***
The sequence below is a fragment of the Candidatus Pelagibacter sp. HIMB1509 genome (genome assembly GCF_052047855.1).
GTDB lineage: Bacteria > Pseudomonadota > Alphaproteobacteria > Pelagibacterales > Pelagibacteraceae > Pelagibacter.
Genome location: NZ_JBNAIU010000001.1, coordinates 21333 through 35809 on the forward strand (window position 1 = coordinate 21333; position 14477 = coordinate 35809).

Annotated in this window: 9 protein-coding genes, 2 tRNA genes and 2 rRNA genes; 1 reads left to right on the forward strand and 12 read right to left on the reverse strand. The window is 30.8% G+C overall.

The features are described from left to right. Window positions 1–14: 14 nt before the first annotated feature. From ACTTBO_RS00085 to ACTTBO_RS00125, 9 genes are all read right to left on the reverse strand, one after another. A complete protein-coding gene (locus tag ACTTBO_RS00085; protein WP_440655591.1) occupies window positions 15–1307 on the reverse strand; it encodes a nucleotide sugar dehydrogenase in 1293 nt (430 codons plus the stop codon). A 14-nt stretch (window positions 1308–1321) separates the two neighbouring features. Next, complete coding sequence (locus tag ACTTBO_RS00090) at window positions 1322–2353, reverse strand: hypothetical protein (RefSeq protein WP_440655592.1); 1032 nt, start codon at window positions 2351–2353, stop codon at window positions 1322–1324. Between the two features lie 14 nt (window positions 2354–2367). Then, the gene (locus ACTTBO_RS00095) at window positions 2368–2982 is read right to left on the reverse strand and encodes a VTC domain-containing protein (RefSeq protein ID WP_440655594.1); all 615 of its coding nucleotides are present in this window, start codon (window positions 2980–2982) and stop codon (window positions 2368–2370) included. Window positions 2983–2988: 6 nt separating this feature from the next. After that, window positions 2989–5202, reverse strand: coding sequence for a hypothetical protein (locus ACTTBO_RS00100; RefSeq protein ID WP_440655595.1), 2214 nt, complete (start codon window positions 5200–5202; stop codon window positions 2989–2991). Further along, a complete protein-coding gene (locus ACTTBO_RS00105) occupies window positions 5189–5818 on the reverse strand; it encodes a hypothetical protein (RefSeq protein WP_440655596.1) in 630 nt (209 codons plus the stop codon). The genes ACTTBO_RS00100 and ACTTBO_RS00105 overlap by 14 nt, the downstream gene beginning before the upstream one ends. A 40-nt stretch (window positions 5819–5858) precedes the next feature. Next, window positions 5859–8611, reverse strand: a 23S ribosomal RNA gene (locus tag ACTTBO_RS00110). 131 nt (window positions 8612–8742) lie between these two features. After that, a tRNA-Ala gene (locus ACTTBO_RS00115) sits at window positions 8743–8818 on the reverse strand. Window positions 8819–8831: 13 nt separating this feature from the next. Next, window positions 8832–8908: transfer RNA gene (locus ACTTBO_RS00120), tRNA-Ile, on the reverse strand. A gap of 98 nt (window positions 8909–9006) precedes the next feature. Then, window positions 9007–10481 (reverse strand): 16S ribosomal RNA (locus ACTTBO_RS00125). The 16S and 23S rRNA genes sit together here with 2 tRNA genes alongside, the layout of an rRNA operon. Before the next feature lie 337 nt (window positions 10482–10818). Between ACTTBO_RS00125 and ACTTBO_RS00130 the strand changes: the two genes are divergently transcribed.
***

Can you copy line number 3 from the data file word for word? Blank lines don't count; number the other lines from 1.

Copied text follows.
Genome location: NZ_JBNAIU010000001.1, coordinates 21333 through 35809 on the forward strand (window position 1 = coordinate 21333; position 14477 = coordinate 35809).